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Some advocates for children in Massachusetts are suggesting another way to help stem the opioid epidemic: Beginning with a survey, screen every public school student for substance use.
With more than 1,000 overdose deaths last year, advocates say the state should focus on prevention as early as middle school.
The idea is to add substance use to other screening already done by school nurses.
"Similar to the way they do hearing and eye tests, all with the goal that this is a normal process where kids are brought into their nursing offices and given a screening," said Mary McGeown, president and CEO of the Massachusetts Society for the Prevention of Cruelty to Children.
Eight Massachusetts schools are now testing the screening process, and starting this fall seven more districts will do so. Lawmakers are holding a hearing Thursday on a bill to take the program statewide.
McGeown says so far participating schools have learned that there are very few seventh to ninth graders with a serious substance abuse problem.
"In about 10 percent of the cases there is brief counseling, that the individual reports that they have used alcohol or have used marijuana," McGeown said, "and it's a one-on-one, often with the nurse who has just conducted the assessment, where they talk about the choices. Research suggests that that changes that youth's behavior.
"In a very, very small percentage of those 10 percent, really 1 or 2 percent, there's a referral to treatment," she added. "And it's at that point that a parent would be called."
McGeown says screening every student would cost about $2.5 million in the first year, but that cost would go down once all school nurses were trained on the screening, which would be done once in middle school and twice in high school.
Dr. Sharon Levy, medical director of the Adolescent Substance Abuse Program at Boston Children’s Hospital, helped develop a version of the screening. It’s a brief written survey that takes less than a minute to complete.
"It asks them: In the past year, how many times have you had a drink with alcohol in it? How many times have you used marijuana? How many times have you used tobacco?" Levy explained. "They could say never, once or twice, about monthly, or weekly or more. And what we found was that their responses really predicted their substance use risk very, very well."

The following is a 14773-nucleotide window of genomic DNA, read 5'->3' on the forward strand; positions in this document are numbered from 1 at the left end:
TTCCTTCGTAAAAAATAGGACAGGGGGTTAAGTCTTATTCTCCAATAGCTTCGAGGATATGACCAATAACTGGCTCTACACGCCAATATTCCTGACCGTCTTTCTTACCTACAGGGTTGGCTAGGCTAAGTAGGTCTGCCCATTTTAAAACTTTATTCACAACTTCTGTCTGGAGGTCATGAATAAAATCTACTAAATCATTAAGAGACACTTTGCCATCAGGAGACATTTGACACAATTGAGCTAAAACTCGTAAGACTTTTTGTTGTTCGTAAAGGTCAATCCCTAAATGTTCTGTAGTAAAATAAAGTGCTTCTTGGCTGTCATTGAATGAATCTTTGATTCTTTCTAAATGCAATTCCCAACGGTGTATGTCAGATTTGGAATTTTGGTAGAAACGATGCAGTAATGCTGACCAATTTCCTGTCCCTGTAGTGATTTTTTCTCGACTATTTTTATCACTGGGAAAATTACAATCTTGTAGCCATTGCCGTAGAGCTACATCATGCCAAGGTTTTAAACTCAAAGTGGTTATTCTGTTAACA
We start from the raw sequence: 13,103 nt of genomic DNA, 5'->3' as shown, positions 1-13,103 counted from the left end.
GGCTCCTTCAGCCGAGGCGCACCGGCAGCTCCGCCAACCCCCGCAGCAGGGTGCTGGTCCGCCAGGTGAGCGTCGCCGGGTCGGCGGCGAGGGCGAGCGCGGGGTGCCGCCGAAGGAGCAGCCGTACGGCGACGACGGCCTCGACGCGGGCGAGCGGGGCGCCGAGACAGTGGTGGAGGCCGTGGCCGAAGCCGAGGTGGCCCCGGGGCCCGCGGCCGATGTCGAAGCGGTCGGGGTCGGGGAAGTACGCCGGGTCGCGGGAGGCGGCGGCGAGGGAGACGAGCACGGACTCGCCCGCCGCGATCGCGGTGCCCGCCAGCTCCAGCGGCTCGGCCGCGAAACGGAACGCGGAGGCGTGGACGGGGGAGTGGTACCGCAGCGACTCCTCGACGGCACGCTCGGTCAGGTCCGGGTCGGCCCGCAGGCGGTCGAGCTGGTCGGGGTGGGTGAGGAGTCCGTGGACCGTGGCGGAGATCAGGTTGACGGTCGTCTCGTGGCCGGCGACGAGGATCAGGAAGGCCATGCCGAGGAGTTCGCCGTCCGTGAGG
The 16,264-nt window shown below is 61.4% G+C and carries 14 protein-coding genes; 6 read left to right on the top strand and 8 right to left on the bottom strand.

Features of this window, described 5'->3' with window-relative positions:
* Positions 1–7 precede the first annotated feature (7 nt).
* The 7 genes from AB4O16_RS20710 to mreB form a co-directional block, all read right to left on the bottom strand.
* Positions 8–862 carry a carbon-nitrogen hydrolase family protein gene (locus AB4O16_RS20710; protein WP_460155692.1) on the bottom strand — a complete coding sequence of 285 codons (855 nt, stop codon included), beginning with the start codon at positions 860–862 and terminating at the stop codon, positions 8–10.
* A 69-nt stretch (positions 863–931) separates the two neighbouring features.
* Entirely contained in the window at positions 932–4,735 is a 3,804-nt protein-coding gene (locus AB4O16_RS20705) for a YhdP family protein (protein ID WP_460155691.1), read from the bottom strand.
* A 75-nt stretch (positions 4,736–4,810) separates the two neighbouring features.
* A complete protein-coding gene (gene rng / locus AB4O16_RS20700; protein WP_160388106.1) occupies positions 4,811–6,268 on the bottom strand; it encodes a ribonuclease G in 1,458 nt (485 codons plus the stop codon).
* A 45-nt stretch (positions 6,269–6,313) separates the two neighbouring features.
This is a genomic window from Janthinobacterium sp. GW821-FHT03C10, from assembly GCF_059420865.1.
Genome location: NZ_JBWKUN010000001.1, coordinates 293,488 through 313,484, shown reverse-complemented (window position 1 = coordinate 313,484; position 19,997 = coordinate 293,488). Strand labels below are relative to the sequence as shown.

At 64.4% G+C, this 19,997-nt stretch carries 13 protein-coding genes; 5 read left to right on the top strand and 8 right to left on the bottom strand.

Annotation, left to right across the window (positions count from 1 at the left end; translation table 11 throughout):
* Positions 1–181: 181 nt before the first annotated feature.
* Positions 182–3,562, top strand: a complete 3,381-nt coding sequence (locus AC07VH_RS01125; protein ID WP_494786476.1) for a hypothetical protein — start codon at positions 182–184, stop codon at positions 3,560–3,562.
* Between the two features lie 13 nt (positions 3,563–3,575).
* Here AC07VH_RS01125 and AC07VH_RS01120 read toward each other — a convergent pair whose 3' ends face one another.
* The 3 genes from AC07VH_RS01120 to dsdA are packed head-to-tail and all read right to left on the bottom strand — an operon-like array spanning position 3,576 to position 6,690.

For example, if a student was using a substance weekly or more, that would be considered a severe substance use problem. Then the school nurse — and, if necessary, a guidance counselor — would develop a plan for treatment.
Each school district would determine the specifics about confidentiality, when to make referrals for treatment and when to call parents.
Jack Reilly, of Centerville, says as a parent he would have welcomed that information.
His 22-year-old daughter Becca has been in recovery since he and his wife confronted her about her drug use three years ago. He says he did everything within his power to protect his daughter from addiction.
"I did everything I could to insulate my children because I was part of this disease as a son of two alcoholics, as a sibling of a brother who died of this disease," Reilly said. "I did everything I could to insulate my children from this disease and it wasn't enough."
Reilly says he believes if his daughter had gone through the screening and answered honestly, it would have helped his family "enormously."
"Given my history, I think a light bulb would have gone off," he said.
At the State House Thursday, Reilly will be among those asking lawmakers to provide substance use screening for every public school student in Massachusetts.
This segment aired on July 16, 2015.